Previously reported application of PA scanning cytometry for early detection of metastasis in nonstained biopsy samples of SLNs (34) was herein repeated by PT assessment of the extracted SLNs. Comparison of these approaches demonstrated the complementary nature of PA and PT scanning cytometry technologies: in combination, these methods may cover a wider range of tissue samples and provide more detailed information than if used alone. The advantage of PA cytometry is the ability to image relatively thick samples, while contactless PT cytometry provide higher sensitivity (10–50 folds) for samples less than 120-μm thick. It should be noted that PT and PA methods are based on similar physical processes (optical excitation [RIGHTWARDS ARROW] nonradiative relaxation [RIGHTWARDS ARROW] medium heating [RIGHTWARDS ARROW] detection of thermal-based effects) and both methods target objects with similar properties (absorbing or weekly fluorescent objects). Both may be used for many applications in spectroscopy, microscopy, analytical chemistry, and biomedicine. The difference between the methods is the detection parameter [thermal generation of acoustic waves (PA) or temperature-dependent changes in refraction index (thermal lens, PT)]. The laser-induced temperature profile in the sample could be detected by various methods: thermometry, infrared radiometry, deflection, phase contrast, polarization interference contrast, heterodyne, acoustic, and other schematics (22–25, 32, 34, 39, 42). Detection parameters influence detection schematics, creating advantages and limitations for each method. For example, in PA methods, the ultrasound transducer must be in acoustic contact with samples, while in contactless PT thermal lens method, the distance between photodetector and sample can be tens of centimeters.

The relative ease of use of the PT/PA-based methods and lack of additional histological sample preparation (including staining free analysis) provide key advantages of these methods over other optical modalities. The nanosecond laser-based pump-probe thermal lens schematic used in this work has rather simple optical scheme, is robust, and allows detection sensitivity sufficient for nanoparticles [pump-probe thermal lens method sensitivity is less affected by light scattering than that of conventional spectrophotometry or scattering-based PT methods (22, 39)].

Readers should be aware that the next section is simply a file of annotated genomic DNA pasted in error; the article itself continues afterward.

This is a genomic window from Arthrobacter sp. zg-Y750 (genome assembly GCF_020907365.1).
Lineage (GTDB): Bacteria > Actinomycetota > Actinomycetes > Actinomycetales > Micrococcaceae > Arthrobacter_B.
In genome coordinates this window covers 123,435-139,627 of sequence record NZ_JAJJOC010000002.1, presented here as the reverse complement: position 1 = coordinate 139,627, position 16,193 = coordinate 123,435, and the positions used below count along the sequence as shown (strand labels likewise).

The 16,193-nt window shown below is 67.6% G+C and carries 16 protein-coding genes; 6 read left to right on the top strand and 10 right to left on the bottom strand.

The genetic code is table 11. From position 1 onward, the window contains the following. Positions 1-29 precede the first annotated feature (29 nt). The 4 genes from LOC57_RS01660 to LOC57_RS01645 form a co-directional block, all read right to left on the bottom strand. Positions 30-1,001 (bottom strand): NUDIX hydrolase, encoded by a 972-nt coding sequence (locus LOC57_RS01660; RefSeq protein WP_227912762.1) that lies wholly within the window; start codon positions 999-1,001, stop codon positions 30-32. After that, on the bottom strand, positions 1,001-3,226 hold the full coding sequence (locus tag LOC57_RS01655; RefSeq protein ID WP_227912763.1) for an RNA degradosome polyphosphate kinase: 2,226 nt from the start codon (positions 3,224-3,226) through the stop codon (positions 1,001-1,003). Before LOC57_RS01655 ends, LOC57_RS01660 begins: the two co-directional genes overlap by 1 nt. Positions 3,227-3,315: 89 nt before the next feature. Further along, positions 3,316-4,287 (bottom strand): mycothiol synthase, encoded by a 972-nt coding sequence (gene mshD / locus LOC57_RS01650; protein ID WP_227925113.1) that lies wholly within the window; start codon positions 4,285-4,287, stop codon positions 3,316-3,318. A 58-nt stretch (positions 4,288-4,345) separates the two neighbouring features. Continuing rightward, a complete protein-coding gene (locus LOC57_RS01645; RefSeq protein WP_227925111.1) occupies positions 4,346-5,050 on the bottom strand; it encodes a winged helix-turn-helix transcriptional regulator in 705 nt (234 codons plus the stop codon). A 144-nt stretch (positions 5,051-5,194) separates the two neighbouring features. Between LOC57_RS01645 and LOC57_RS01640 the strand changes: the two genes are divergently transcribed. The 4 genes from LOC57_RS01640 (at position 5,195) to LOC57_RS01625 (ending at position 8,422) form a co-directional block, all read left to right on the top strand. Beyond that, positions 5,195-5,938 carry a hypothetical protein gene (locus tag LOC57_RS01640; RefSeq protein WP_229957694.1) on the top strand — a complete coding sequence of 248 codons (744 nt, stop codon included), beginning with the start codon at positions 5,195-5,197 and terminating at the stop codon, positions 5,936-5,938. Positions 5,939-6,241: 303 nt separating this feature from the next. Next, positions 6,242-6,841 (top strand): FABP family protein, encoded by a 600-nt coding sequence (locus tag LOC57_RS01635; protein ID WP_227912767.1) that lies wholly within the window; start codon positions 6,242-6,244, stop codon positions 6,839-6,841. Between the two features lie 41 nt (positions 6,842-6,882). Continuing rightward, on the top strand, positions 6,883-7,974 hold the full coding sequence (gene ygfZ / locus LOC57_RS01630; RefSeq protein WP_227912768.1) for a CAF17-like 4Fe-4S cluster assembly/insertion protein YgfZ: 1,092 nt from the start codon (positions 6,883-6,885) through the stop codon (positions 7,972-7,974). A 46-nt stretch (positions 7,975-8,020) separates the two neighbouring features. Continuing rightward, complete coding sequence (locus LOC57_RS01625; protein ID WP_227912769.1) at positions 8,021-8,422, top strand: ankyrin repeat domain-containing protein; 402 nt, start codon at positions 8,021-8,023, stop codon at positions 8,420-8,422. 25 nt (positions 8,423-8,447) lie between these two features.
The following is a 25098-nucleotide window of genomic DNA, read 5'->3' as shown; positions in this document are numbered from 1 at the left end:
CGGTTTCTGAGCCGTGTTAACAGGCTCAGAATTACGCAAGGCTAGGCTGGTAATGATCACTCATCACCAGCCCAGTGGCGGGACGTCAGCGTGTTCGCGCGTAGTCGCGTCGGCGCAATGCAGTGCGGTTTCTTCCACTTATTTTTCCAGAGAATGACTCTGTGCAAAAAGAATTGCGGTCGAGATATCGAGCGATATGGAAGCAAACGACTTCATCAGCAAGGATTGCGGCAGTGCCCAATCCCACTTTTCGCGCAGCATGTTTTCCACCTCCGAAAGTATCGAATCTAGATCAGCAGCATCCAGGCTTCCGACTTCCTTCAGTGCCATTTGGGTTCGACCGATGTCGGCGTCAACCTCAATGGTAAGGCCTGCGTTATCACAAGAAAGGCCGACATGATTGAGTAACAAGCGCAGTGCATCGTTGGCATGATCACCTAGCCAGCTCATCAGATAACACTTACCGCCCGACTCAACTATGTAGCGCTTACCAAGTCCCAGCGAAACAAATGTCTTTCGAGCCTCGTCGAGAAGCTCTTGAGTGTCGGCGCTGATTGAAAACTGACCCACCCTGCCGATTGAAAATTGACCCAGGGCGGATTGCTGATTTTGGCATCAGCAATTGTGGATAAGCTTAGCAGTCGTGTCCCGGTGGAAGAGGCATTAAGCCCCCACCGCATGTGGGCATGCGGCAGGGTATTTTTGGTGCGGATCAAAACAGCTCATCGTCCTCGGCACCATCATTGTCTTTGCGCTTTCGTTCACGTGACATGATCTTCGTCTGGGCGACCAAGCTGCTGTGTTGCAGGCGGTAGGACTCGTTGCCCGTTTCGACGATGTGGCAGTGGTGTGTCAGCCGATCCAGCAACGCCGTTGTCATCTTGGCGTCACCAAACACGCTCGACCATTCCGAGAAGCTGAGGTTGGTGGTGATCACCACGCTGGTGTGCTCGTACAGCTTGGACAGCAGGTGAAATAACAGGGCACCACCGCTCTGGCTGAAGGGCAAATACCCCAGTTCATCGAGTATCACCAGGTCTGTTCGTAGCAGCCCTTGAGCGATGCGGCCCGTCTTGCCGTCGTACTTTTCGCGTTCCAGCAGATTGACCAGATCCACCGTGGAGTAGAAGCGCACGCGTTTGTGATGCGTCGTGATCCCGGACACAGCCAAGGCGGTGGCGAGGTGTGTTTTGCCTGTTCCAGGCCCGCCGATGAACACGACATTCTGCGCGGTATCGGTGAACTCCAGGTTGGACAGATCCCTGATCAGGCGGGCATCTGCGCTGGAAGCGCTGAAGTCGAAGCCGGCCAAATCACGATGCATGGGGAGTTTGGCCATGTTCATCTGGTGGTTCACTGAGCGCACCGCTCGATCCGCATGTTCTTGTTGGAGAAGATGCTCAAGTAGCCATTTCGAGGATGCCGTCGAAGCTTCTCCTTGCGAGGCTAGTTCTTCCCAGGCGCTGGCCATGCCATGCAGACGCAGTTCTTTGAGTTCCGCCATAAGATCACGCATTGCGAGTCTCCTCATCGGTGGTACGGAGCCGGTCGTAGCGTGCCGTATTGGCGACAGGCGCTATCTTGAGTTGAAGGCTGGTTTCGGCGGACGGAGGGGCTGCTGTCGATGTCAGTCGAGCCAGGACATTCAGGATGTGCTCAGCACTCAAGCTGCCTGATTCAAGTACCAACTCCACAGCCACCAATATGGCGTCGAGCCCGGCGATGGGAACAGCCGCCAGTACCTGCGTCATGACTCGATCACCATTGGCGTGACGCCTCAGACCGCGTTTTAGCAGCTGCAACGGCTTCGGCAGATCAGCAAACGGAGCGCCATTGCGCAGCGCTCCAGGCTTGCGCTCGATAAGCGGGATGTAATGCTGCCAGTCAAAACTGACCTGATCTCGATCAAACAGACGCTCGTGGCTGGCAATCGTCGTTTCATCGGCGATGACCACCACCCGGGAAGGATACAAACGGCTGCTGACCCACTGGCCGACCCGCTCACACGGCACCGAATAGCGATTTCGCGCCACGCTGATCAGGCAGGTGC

For the current setup with OPO operating at 100-Hz pulse rate, PT mapping of the sample area of 100 × 100 μm2 with 1-μm resolution took at least 3.2 min (total time per pixel was defined by translation stage response time of 20 ms). These parameters can be significantly improved using advanced optical components and lasers. In particular, a short PT/PA signal duration of 2–10 μs in the time-resolved mode could be used for rapid (millisecond scale) examination of histological samples using pulsed nanosecond laser with high pulse rates (up to 100–500 kHz; 53). In this case, high pulse rate allows the use of high-speed mechanical stage operating at linear rate of up to 10 cm/s, while maintaining 1-μm PT/PA image resolution. This scheme could be preferred for large sample areas with fast linear sweeps over the sample surface. On the other hand, for relatively small areas, a 2D PT/PA imaging with the use of an advanced scanning system (54) could acquire PT images containing 10 × 10 (one cell) or 100 × 100 pixels in 1 and 100 ms, respectively (100-kHz laser source, one laser pulse per pixel). The PT schematic could be easily integrated into different microscope systems.

With the current schematic, the PT image is correlated with a 2D depth-integrated absorption distribution in the irradiated volume. High sensitivity of PT/PA technique may provide assessment of weakly absorbing samples that is unachievable with other optical modalities. Further development of the technique could include 3D PT mapping of tissues with confocal PT microscopy (55), PT tomography as analogous to PA tomography (31, 32, 56), far-field PT microscopy beyond diffraction limit (57), and fast scanning imaging with a high pulse rate laser (53). It would be intriguing to combine PT, PA, optical, and fluorescent imaging modalities in a single universal multifunctional setup to increase the range of detectable substances, sensitivity, specificity, and allow for flexible analysis of tissue samples of various thickness.